Cross-country skiers grapple with how to rid their sport of 'forever chemicals'
The so-called “forever chemicals” are used in a huge variety of products, from nonstick cookware to fire-suppressing foam, carpet and water-resistant clothing. For decades they’ve also been used to make ultra-fast, fluorinated ski wax, prized by cross-country ski racers.
DULUTH — Hundreds of the country’s fastest cross-country skiers competed at a national SuperTour race this past weekend in Duluth.
And it’s a good bet that just about every one of those skiers will coat the bases of their skis in wax that contains per- and poly-fluoroalkyl substances — a family of human-made chemicals known as PFAS — that have polluted water supplies around the world, including in Minnesota.
The so-called “forever chemicals” are used in a huge variety of products, from nonstick cookware to fire-suppressing foam, carpet and water-resistant clothing.
For decades they’ve also been used to make ultra-fast, fluorinated ski wax, prized by cross-country ski racers.
"Fluoro” waxes contain a synthetic fluorine-based compound that repels water and dirt away from the base of the ski, which allows for increased glide over the snow.
And they can make an enormous difference in how fast a racer skis, especially in warm, wet conditions.
"In those warmer conditions, using any fluoro wax versus a non-fluoro wax, I mean that can be 10, 15, 20% [faster]," said Jeremy Hecker, racing service manager at Pioneer Midwest, a ski shop in the Twin Cities.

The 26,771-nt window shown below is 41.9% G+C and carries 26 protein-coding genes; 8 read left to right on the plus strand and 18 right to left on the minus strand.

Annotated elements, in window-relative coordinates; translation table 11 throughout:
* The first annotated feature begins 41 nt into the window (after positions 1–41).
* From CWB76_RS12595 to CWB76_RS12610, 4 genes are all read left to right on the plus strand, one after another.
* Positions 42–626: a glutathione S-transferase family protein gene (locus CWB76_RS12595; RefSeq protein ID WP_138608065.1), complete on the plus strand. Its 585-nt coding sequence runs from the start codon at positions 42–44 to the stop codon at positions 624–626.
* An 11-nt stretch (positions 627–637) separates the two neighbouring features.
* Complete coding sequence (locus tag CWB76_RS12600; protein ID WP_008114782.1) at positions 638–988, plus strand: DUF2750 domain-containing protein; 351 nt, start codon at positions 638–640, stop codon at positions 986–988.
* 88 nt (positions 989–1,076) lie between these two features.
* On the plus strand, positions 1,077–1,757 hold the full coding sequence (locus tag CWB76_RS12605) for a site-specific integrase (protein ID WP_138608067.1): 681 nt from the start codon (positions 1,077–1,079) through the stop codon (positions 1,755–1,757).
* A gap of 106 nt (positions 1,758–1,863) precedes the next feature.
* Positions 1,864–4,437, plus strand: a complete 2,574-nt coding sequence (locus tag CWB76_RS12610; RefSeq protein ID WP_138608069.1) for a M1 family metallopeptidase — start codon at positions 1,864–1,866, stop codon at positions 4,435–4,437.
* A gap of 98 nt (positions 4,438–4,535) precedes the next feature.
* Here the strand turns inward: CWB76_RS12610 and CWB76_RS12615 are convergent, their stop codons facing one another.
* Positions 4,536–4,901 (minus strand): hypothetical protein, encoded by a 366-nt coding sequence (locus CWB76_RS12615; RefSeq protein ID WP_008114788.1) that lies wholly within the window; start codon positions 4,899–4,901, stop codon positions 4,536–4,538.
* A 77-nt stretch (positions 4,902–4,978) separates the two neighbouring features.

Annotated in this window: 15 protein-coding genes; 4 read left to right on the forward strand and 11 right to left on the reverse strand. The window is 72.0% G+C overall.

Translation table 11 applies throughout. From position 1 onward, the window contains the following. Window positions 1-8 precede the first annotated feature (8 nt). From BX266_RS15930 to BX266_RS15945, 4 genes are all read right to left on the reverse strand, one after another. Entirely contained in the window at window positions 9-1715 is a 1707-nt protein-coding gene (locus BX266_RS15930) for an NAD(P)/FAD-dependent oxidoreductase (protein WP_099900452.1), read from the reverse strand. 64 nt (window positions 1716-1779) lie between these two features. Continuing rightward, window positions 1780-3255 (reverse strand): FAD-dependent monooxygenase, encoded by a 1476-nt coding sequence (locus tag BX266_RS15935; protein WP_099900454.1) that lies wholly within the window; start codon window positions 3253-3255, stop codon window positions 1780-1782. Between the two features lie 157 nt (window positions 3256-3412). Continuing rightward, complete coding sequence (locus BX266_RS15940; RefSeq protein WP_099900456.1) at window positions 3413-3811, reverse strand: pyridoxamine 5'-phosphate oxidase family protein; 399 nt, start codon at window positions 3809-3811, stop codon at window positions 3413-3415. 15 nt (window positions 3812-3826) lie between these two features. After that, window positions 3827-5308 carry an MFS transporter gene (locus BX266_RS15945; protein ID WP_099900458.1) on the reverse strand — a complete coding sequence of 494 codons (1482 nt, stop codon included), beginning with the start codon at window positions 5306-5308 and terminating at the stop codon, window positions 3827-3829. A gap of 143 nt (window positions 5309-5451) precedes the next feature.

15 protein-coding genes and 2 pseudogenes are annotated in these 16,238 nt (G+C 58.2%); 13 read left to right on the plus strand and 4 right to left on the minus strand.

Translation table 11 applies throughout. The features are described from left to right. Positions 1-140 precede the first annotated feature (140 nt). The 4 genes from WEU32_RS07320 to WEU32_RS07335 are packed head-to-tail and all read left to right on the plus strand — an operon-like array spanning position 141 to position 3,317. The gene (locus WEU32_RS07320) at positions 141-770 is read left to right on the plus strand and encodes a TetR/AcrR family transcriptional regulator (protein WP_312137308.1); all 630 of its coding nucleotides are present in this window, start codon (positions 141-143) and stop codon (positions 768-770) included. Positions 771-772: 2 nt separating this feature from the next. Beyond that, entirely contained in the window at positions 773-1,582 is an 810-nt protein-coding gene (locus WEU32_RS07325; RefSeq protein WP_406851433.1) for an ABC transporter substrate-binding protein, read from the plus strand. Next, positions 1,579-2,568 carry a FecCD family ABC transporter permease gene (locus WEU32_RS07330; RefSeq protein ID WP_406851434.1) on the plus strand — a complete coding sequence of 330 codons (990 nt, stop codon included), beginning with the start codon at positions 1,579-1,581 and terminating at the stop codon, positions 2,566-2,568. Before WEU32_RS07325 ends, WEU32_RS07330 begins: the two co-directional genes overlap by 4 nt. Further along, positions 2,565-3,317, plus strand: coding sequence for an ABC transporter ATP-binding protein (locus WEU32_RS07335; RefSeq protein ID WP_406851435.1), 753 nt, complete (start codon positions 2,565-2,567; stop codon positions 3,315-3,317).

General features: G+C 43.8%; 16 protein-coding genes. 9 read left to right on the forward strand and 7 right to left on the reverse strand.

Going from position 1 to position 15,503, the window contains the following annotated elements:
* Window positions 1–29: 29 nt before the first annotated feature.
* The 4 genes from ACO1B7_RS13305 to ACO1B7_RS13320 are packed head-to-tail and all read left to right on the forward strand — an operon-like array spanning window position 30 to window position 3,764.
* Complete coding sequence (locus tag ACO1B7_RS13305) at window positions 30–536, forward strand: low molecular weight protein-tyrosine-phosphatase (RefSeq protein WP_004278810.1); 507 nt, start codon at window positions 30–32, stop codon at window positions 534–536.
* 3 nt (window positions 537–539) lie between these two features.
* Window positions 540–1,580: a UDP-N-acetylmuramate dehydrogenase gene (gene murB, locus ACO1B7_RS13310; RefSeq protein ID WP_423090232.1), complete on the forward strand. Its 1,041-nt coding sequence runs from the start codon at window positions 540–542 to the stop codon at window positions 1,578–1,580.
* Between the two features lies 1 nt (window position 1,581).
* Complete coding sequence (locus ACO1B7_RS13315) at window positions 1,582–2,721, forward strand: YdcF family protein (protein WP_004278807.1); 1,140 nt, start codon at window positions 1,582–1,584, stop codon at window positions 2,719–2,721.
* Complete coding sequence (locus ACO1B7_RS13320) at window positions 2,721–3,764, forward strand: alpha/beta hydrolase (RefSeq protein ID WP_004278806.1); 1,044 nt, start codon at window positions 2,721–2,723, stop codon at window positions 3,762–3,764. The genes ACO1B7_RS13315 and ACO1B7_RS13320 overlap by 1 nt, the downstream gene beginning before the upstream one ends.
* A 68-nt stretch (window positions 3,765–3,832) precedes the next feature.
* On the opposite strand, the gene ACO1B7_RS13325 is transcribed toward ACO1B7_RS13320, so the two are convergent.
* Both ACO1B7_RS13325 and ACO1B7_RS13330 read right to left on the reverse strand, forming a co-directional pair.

Hecker's also a longtime coach and a technical rep for the Rex ski wax company. He says he can feel the difference when he puts a different wax on each ski.
"When I put on a fluoro to a nonfluoro wax, it's almost feeling like sandpaper on one ski. I mean it's slow."
Many Nordic skiers obsess over wax. There are a seeming infinite variety of different waxes made for all varieties of snow conditions. It can be hard to get it right. Skiers will tell you there's something almost magical about identifying the perfect wax, that allows them to glide almost effortlessly over the snow. That's what fluoro waxes can provide.
But the same properties that make these chemicals so useful in ski wax also make them bad for the environment, because they don’t break down over time. They’re incredibly durable.
Prolonged exposure to some PFAS has also been linked to negative health outcomes, including kidney and thyroid problems, low birth weight and some cancers.
Sophie Greene, PFAS coordinator at the Minnesota Pollution Control Agency, said it's hard to quantify the impact of a single race like the event in Duluth. But she said even tiny amounts of these chemicals can have outsized environmental impacts.
Fish, for example, can soak up some of these chemicals like sponges.
“And what we're finding is that even incredibly low levels of a chemical like PFOS in the surface water body can result in high enough levels of that chemical in the fish that we have to advise people to reduce their consumption of fish for safety reasons,” Greene said.
The MPCA does not have the power to ban the chemicals — that would have to come from the state Legislature. Earlier this year the state issued a PFAS blueprint , which recommends eliminating "nonessential" uses of these chemicals.
"And we actually talked about fluorinated ski waxes as a prime example of a nonessential PFAS use, where we could stop using fluorinated ski wax and the world would go on without a major disruption,” said Greene.
A need for testing
Many cross-country skiing associations have either already implemented bans on fluorinated waxes, or plan to do so soon. The European Union has blocked the manufacturing of certain varieties of high-fluoro ski waxes.